It seems that everyone is talking about the Internet of Things (IoT) lately. At the 2016 Consumer Electronics Show (CES), the IoT was the hot topic, with dozens of organizations championing the promise of a truly inter-connected world.
The skills Canadian kids will need to succeed in the 21st century economy are very different from those their parents learned in school. The increasingly global and increasingly digital economy demands a workforce that is able to adeptly navigate the online world, be comfortable with the rapid pace of change in the technology sphere, and have more than a basic understanding of code. That’s why I believe organizations like those that help kids learn to code are so important.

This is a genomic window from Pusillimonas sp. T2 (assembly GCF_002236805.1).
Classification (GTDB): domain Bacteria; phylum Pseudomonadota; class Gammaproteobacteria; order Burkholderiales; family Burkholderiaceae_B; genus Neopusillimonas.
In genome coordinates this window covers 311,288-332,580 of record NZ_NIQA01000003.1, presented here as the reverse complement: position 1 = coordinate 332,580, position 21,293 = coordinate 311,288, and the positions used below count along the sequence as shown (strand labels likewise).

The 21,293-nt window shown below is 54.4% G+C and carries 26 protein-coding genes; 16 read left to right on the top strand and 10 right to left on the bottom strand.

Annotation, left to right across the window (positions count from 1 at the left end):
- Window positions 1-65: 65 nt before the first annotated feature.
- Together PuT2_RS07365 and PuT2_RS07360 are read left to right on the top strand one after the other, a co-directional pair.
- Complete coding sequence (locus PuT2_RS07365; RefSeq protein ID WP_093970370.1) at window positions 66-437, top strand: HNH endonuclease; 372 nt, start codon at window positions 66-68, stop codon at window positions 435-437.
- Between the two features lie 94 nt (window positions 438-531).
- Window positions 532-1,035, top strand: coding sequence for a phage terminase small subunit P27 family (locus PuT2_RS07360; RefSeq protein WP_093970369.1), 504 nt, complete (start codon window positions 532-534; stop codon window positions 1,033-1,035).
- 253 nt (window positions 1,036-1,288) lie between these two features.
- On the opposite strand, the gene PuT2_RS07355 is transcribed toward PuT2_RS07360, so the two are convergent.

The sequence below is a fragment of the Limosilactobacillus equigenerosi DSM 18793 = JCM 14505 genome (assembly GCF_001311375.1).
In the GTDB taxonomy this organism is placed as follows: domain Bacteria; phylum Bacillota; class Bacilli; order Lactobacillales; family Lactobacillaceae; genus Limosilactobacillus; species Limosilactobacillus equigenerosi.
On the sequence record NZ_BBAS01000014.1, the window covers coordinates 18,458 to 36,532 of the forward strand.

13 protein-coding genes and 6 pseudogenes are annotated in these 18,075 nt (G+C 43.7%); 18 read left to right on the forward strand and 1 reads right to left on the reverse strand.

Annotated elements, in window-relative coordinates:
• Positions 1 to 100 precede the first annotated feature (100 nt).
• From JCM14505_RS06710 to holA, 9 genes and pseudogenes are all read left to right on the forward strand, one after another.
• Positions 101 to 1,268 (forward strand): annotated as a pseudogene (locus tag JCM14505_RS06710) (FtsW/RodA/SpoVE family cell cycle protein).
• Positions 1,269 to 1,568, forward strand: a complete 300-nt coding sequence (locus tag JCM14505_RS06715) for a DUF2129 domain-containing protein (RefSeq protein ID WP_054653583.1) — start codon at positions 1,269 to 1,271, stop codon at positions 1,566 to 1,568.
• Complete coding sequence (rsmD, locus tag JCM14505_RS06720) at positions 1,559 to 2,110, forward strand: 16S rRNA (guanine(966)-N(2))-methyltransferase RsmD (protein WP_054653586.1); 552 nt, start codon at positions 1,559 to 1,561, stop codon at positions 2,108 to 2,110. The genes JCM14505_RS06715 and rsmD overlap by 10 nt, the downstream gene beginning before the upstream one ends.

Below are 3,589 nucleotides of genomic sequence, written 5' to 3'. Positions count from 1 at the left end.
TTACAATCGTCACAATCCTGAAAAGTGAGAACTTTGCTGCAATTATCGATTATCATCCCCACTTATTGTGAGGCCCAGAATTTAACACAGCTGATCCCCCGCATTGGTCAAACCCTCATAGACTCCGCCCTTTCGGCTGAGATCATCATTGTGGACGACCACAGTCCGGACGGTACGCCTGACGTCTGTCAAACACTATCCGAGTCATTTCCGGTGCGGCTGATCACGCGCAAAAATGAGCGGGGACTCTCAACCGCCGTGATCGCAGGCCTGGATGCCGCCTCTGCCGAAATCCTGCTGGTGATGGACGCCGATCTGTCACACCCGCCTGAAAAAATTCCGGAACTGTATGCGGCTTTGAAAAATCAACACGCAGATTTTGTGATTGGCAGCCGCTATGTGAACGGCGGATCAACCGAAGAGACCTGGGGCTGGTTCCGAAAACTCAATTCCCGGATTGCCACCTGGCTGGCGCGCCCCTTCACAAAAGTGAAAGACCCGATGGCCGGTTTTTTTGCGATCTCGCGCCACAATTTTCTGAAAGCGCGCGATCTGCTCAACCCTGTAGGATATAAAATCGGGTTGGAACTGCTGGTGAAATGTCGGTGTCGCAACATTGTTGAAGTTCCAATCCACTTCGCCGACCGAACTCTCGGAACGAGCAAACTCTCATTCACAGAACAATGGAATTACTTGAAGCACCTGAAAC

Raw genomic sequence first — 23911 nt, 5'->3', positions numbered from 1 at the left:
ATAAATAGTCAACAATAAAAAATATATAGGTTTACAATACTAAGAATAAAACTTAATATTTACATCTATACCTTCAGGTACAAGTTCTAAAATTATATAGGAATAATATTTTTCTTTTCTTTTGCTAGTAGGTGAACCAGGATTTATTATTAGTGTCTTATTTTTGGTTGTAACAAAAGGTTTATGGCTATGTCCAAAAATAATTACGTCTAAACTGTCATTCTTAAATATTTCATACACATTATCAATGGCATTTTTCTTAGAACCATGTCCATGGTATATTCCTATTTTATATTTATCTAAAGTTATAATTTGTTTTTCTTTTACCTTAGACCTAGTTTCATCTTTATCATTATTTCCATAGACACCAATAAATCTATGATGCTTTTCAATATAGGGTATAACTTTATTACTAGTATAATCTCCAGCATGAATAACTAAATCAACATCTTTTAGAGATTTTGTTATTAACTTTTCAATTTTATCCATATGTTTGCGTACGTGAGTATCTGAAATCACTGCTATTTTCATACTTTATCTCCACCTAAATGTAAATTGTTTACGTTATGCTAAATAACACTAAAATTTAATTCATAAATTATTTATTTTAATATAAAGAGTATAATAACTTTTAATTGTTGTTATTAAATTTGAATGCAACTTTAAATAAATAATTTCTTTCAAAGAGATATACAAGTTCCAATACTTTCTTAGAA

If you’re involved in the Internet governance world, you likely subscribe to any number of mailing lists. Email inboxes fill daily with discussions of a wide variety of topics in the ecosystem, from ICANN accountability to marketing to Internet infrastructure. Following these important discussions can get - with apologies to the brilliant folks posting there - a little tedious. However, every now and then a real gem is posted.
Yesterday I had the privilege of delivering the keynote address at the inaugural Internet Society (Canada) Symposium. In my remarks, I took the opportunity to talk about my thoughts on the current status of the IANA stewardship transition and enhancing ICANN accountability processes.